Wreathed in robes too rich for this world, a garland of flowers upon her brow, the goddess Persephone smiled upon her. She fell to her knees in front of Antigone, the radiance of her being lighting up the dismal room. Spring welled up where her feet rested, the smell of fresh flowers and summer rain filling the lost place with hope.
Delicate fingers reached for the dagger, which fell from Antigone's hands as they neared. Persephone caught it, tucking it away in her robes in one smooth motion. Antigone's hands lay open in her lap, her dress pooled on the floor around her. She kept her head bowed in the presence of the goddess, but felt a great sorrow welling within her.
"My dear…" the goddess of spring began. Antigone's head shot up, meeting the sorrowful eyes of the lady before her. She kneeled in front of the girl, the picture of absolute kindness, and opened her arms.
With a sob, Antigone threw herself into the goddess's arms, damning herself for acting like such a child. She expected Persephone to smite her, for no god or goddess would lower themselves to a mortal's level, would tolerate such an attack and invasion of space.
But the kind woman's arms merely encircled the sobbing girl, holding her close in a warm embrace, and let her anguish flow. Antigone held tight, body wracked with sorrow, and let the warmth fill her with hope, with love. She cried, for once letting herself be a child again, held in the arms of one like a mother she will never be held by again.
Some time later, Antigone pulled back, sniffling. She wiped her face hurriedly, embarrassed by her atrocious display. But she found her hands moved, a gentle sleeve wiping her tears for her. Persephone smiled gently, cradling her face carefully, washing away the last traces of misery. She smiled, and Antigone felt true hope within her.
"My dear, do not fear," Persephone said softly. "It is not your time yet. Stay the blade from your heart, for you have much yet to give this world."
"But, madame-" Antigone began, but was stopped by a finger to her lips.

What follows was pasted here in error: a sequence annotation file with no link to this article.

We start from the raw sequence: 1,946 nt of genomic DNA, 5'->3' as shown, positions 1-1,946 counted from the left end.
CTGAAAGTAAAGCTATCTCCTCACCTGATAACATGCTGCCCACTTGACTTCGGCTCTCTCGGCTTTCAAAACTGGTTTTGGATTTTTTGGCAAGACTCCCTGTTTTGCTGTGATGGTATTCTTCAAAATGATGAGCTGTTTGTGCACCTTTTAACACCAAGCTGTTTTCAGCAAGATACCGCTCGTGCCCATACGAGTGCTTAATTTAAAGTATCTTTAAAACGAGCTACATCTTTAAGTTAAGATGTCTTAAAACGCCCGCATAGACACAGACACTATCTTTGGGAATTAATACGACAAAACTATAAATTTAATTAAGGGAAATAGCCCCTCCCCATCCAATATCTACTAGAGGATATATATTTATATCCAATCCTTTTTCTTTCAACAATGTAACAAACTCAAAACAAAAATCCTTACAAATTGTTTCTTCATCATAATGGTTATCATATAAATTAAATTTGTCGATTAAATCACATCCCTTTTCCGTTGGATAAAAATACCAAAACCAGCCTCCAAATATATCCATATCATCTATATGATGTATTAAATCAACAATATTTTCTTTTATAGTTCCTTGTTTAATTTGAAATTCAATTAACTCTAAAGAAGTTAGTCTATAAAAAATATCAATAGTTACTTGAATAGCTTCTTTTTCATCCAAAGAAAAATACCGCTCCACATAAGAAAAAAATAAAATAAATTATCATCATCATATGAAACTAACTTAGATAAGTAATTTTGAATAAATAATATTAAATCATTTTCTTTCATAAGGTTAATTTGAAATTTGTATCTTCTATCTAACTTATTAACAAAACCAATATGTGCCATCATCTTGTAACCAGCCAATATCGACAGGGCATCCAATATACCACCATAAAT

"Shush, little one," she murmured. "Trust in me. You are not finished, and if you left the upper world now, before your time, many things will go wrong. However…" She drew back a little, clasping the young girl's hands in her own, and brought their foreheads together. "If you stay, there is a future for you, and for all others. A future at the end of a long, hard road, but one much deserved in the end."
Antigone closed her eyes, basking in the images the goddess showed her. A vision of a future, some years from now. Her, standing tall and proud with her sister, Ismene, by her side. Her hand is clasped by Haimon, and Antigone gasped at the sight of the wedding rings on their fingers. The kingdom is shining, and her dreaded uncle Kreon has disappeared. But there are people missing, so the young girl asks.
"Where are my brothers? Where are Polyneices and Eteocles? Surely one has taken over, now that Father is gone in disgrace?"
Persephone sighed, a sad sound that would make flowers wilt at it. "I despair saying so, but soon they will feud. Battling over the throne, they will eventually lead Thebes to war, and in the struggle, their lives will end at each others' hands."
Antigone covered her mouth, shocked tears springing forth. "But why would they do such a thing? Surely they could rule together! They have always done everything together, in peace and unity."